Twitter's Final Boss: Zuckerberg Wages War
pirate wires #100 // meta goes to war with twitter, threads' meteoric rise, a battle for the heart of amphetamine-crazed shitposters, and the future of american speech
I am become Thottr, the destroyer of worlds. Last night Meta launched Threads, Mark Zuckerberg’s hotly-anticipated Twitter clone, and almost immediately blew a 10 million-person sized hole in the endless debate over Twitter’s fate: will the House that Dorsey Built survive a little more freedom of speech, or will this be the end of the most hated company in tech press history (to which journalists all, of course, remain hopelessly addicted)? Enthusiasm for this latest clone, not only from the press but also from the industry, has been deafening, and for good reason. The truth is, Elon’s Substack nuke never made much sense, nor did the media’s obsession over every other fake Twitter. But Meta is a proven clone assassin; Meta’s Instagram, the backbone of Threads, operates at the scale of something like 2 billion users; and the company is helmed by the most seasoned and successful social media executive in history. From Jack’s inaugural “just setting up my twttr” 17 years ago, this is the first real challenge the platform has ever faced. If Zuckerberg’s challenge fails, it will likely be the last. But if Zuckerberg succeeds, and Twitter declines, there will not be another conventional social media challenge to state power in our lifetime.
The now endemic drama of “we need a new, free Twitter” (which the far right defines as “the far right gets to post,” and the far left defines as “the ‘far right’ does not get to post”) began in earnest in the era of Trump. This was a couple years before Dorsey’s last ditch attempt to save his platform from the fate of every other major speech platform in the country, as America lurched obviously, and dangerously, toward a single political party’s de facto control of publishing. At that time, it was the right wingers pathetically declaring victory, again and again, from their freshly minted, and only ever briefly popular political ghettos: Parler, Gab, and Donald Trump’s Truth Social. A couple years later, following the incredible saga of Elon’s Twitter takeover, came the left’s pathetic reaction, which mirrored the right exactly, and with zero self-awareness: Mastodon, Hive, and finally Post were each stupidly celebrated as the future of social media, and always for ideological rather than pragmatic reasons.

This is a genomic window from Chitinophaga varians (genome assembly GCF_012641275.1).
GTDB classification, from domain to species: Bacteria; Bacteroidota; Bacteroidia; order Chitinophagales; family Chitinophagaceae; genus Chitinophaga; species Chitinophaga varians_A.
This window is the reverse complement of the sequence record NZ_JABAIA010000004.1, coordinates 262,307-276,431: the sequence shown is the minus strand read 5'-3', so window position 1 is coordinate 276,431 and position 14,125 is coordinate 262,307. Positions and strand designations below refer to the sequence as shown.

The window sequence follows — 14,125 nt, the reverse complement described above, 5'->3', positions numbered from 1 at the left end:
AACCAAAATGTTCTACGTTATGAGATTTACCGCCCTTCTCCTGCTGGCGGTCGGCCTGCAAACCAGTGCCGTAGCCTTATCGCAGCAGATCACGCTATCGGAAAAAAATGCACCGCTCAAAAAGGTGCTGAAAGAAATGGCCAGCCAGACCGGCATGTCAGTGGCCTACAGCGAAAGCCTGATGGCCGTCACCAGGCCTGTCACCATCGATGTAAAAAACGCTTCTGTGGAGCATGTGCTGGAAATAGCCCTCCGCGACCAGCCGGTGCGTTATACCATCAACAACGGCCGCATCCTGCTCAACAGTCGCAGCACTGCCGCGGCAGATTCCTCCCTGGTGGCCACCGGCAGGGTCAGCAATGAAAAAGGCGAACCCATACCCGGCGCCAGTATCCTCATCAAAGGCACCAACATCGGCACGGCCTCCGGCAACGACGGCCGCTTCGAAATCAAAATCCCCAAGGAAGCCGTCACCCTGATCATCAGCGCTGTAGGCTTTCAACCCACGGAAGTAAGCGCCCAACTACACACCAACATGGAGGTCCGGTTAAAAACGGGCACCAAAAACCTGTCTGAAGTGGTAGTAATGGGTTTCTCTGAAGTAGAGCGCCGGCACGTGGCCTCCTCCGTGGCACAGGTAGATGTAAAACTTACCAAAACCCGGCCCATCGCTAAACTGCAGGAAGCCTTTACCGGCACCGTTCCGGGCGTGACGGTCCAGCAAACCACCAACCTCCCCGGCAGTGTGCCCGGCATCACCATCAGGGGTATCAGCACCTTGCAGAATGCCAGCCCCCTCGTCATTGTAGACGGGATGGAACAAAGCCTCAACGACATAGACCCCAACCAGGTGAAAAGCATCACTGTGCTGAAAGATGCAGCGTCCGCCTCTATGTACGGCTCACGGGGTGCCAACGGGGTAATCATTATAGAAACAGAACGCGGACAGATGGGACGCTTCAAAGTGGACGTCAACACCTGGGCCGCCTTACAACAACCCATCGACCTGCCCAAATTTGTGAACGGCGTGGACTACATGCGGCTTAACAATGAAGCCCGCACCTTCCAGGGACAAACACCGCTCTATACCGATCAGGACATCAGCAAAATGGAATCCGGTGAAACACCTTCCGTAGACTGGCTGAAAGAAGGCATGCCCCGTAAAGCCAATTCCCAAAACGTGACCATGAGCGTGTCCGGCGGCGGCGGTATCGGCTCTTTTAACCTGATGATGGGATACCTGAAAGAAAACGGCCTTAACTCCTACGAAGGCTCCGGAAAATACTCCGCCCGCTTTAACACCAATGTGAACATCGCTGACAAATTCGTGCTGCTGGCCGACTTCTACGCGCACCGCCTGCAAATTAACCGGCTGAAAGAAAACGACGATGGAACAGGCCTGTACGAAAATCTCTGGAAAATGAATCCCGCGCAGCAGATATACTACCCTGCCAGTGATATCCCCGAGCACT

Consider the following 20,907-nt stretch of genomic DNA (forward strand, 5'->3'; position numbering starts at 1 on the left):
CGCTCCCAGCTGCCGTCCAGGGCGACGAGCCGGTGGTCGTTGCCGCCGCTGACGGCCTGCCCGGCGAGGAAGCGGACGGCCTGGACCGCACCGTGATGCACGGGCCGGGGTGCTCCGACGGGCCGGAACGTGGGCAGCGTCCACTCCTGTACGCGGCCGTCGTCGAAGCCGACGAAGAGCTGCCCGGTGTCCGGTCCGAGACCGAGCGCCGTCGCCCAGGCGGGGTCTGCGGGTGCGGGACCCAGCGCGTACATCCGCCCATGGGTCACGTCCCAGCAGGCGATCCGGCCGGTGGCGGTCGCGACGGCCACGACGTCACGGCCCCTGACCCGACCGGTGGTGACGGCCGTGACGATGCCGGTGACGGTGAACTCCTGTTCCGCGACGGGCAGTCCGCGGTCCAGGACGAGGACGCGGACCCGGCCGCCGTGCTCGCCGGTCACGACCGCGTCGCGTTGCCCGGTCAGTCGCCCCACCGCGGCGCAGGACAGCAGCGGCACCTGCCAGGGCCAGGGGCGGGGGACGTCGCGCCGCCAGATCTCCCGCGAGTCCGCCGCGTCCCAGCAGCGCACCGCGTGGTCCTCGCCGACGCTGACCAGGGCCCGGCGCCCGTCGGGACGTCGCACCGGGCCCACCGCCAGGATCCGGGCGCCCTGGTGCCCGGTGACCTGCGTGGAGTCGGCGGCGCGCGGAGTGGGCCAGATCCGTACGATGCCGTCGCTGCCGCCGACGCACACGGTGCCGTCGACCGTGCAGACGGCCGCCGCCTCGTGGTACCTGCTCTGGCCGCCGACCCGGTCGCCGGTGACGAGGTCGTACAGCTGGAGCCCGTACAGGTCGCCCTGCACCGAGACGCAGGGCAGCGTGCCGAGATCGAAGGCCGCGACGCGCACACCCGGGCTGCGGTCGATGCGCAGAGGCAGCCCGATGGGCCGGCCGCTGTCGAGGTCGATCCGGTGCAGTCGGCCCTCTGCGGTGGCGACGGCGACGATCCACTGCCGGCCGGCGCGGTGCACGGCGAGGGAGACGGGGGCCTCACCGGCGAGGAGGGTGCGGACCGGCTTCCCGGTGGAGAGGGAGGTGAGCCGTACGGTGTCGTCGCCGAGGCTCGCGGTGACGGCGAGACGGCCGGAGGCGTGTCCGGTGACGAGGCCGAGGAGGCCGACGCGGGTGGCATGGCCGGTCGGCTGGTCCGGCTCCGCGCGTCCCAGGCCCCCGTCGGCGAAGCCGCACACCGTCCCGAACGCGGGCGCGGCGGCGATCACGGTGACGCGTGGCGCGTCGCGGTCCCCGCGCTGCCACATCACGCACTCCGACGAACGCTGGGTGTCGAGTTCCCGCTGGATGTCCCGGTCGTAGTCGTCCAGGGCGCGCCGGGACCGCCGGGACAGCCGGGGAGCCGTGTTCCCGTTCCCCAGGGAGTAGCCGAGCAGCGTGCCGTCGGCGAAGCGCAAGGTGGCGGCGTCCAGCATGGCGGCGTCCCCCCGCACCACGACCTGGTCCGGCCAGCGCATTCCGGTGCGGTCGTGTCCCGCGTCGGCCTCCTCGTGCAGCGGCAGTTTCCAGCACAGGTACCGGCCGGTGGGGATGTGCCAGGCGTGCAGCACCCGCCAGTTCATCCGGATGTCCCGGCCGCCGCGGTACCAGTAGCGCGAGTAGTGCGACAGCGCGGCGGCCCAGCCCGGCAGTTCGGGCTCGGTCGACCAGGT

Until yesterday, the only apolitical Twitter clone of note, and our exception that proves the rule — that this is all just war for power — was Substack’s Notes, the introduction of which led to Elon’s most dramatic and unfortunate overreaction to date. In stripping Substack of distribution on Twitter, Twitter nuked the only real long-form alternative publishing platform in the media ecosystem, inadvertently benefiting every one of the company’s full-time assailants from the Washington Post and the New York Times to the sinking ships of Buzzfeed News and Vice (links from which are all still amplified over Substack), while significantly damaging the legacy media’s only natural critics, and Elon’s most natural allies. At the time of the Substack nuke, I warned of the greater threat, and the more ambitious challenge, in Meta. Twitter’s potential was not the upper bounds of a media company like the New York Times ($6.5B at the time of my writing), but of a social media company like Meta ($753B at the time of my writing, after a peak of over $1 trillion). Elon’s competition wasn’t Chris Best, I wrote, it could only be Mark Zuckerberg.
Well, kids, here we are.